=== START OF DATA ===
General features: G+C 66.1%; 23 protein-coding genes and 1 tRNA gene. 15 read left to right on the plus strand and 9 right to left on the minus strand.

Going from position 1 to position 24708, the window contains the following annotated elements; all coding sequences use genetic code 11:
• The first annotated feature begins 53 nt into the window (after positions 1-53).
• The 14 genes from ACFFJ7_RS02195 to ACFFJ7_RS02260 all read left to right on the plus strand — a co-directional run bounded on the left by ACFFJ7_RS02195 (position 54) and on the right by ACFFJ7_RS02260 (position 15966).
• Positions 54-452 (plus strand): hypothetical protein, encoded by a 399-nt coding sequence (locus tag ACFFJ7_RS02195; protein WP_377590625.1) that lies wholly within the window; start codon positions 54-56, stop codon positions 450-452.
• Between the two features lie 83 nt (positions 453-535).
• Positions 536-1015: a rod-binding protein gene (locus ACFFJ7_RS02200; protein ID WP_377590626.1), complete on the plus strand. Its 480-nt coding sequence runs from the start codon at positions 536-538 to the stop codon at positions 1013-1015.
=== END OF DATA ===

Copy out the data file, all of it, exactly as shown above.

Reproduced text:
General features: G+C 66.1%; 23 protein-coding genes and 1 tRNA gene. 15 read left to right on the plus strand and 9 right to left on the minus strand.

Going from position 1 to position 24708, the window contains the following annotated elements; all coding sequences use genetic code 11:
• The first annotated feature begins 53 nt into the window (after positions 1-53).
• The 14 genes from ACFFJ7_RS02195 to ACFFJ7_RS02260 all read left to right on the plus strand — a co-directional run bounded on the left by ACFFJ7_RS02195 (position 54) and on the right by ACFFJ7_RS02260 (position 15966).
• Positions 54-452 (plus strand): hypothetical protein, encoded by a 399-nt coding sequence (locus tag ACFFJ7_RS02195; protein WP_377590625.1) that lies wholly within the window; start codon positions 54-56, stop codon positions 450-452.
• Between the two features lie 83 nt (positions 453-535).
• Positions 536-1015: a rod-binding protein gene (locus ACFFJ7_RS02200; protein ID WP_377590626.1), complete on the plus strand. Its 480-nt coding sequence runs from the start codon at positions 536-538 to the stop codon at positions 1013-1015.